For years, the sandwich generation has had to straddle the onerous burden of late working hours to prove its commitment on the work front along with taking care of family – from raising kids to tending to elderly parents. It’s no surprise that the stress levels of this generation are at an all-time high. And while this double-edged sword can sometimes be a motivator, more often than not, it can destabilise mental and physical health to the point of becoming harmful.
Stress – A silent menace
The World Health Organization (WHO) estimates that chronic diseases will account for almost three-quarters of all deaths by 2020. The UAE economy is growing at a swift pace, creating a conducive business environment and lucrative job opportunities. Yet, while all this sounds encouraging, it also comes at a cost – high stress levels. According to the findings of the Cigna’s 360-degree Well-Being Survey 2019, an astonishing 91 per cent of the country’s population is stressed, of which 22 per cent face unmanageable levels of stress.
Stress has a powerful impact on various aspects of people’s lives. In addition to affecting mood, energy levels, relationships, and work performance, chronic stress is a risk factor for developing health issues such as high blood pressure, heart disease, diabetes and depression. In fact, stress has put a serious burden on the UAE healthcare system. According to a study conducted by Asia Care Group, the cost of select stress-related illnesses on the healthcare system is estimated at US$698 million per annum. In 2018, healthcare expenditure in the country hit US$13.7 billion (AED50.3 billion) and is estimated to reach US$14.4 billion (AED53 billion) by end-2019.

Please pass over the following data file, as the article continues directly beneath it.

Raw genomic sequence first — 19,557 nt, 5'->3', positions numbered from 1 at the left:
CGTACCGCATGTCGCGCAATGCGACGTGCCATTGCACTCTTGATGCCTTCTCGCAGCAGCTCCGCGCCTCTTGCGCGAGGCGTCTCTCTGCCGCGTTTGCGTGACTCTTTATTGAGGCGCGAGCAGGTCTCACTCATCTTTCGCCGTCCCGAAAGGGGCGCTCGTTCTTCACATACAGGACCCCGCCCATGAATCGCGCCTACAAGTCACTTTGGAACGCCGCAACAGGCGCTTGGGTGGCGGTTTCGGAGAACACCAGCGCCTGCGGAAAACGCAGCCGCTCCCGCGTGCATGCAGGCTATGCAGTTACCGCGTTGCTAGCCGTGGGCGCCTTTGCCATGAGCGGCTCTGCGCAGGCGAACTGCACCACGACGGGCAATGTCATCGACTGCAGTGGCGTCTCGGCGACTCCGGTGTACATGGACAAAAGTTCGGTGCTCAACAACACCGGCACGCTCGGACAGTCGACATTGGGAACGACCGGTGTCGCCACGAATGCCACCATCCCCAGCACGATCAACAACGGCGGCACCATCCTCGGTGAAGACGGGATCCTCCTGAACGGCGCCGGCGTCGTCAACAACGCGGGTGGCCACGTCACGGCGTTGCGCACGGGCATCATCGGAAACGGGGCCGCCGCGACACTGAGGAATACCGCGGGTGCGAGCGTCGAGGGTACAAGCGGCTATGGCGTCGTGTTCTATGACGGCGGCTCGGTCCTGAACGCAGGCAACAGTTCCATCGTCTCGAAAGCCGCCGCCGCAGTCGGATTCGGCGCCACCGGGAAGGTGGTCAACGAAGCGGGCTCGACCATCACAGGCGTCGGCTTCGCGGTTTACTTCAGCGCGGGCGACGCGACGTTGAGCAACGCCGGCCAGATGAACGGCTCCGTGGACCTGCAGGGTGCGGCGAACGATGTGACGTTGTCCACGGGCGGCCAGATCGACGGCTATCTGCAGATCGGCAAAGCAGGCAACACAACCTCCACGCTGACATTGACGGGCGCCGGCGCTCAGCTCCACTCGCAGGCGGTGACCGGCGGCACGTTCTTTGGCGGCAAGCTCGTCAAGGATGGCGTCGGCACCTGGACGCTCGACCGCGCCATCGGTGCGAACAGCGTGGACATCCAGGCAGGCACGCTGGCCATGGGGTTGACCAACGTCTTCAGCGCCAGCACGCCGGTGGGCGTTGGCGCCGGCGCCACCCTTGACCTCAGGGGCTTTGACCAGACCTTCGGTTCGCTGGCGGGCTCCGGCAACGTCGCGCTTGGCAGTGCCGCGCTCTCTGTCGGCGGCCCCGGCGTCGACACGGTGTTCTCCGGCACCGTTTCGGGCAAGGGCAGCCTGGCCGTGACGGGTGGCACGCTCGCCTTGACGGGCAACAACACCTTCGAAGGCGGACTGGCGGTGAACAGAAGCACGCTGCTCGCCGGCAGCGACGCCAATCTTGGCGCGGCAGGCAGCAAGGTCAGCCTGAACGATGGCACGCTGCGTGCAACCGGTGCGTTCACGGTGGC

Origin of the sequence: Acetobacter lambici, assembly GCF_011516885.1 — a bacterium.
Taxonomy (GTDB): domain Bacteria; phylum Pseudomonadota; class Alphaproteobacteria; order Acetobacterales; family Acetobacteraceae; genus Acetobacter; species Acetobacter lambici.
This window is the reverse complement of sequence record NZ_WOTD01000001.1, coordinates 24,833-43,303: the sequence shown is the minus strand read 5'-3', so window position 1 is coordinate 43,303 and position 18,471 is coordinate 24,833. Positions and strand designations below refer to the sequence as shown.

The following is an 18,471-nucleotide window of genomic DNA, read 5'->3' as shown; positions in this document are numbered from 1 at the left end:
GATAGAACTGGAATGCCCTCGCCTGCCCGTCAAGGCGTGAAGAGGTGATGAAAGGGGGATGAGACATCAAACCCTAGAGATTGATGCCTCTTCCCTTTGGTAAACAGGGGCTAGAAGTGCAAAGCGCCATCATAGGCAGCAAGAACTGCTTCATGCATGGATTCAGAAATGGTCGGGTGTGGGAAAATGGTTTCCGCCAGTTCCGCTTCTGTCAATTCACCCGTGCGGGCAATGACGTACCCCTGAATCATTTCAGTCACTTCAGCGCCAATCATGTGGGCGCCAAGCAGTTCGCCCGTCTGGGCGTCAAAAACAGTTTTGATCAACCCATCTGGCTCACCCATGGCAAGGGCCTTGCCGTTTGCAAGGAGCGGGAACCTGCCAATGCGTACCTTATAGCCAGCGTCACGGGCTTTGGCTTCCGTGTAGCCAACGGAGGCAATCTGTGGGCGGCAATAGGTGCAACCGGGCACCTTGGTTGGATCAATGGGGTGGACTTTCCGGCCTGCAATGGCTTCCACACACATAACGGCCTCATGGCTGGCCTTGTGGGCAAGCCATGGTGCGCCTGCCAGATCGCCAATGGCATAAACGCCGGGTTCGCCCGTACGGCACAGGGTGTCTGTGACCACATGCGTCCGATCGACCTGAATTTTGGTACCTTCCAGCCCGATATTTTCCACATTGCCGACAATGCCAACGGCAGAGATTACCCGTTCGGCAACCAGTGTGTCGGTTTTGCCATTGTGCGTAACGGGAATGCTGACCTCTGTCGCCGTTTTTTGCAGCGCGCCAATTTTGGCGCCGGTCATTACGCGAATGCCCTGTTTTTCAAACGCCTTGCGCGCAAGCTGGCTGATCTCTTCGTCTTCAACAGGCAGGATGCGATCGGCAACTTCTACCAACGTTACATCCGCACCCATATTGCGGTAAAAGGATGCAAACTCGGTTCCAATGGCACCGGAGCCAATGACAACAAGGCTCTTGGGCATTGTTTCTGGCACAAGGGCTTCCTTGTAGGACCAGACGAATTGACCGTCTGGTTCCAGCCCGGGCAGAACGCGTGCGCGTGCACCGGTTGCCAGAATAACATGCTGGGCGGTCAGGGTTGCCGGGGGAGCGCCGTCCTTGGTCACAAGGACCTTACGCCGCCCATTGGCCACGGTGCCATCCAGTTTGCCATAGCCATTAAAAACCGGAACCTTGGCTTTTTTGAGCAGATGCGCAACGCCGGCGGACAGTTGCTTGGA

Insurance is key to managing stress
With chronic diseases on the rise, the UAE is witnessing a growing demand for comprehensive healthcare solutions. The good news is that the country has made world-class healthcare a national priority under the UAE Vision 2021. In a bid to ensure the availability of quality health services, the UAE is on a mission to attract some of the world’s most reputable medical services providers to the country.
Driving this growth is a robust healthcare regulatory environment and the introduction of mandatory employer provided health insurance in Dubai and Abu Dhabi that is set to expand across the seven emirates. In 2019, the number of people in Dubai covered by health insurance reached 4.7 million – a whopping increase compared to 1.8 million in 2013. Sharjah and the Northern Emirates are expected to follow suit on the healthcare reforms, giving a further boost to the health insurance industry in the UAE and improving access to healthcare for its population.
The UAE government is also keen to collaborate with the healthcare sector, especially in areas that impact the overall well-being of the population. Together, they work towards a healthier nation – physically and mentally – whether through raising public awareness or promoting the adoption of structured wellness programmes at work.
Leading health insurance companies are jumping on the bandwagon and expanding their offerings to include preventive care, wellness packages, and even stress management classes that go a long way in enhancing the well-being of employees and helping them cope with the demands of the workplace.
Numbers speak louder than words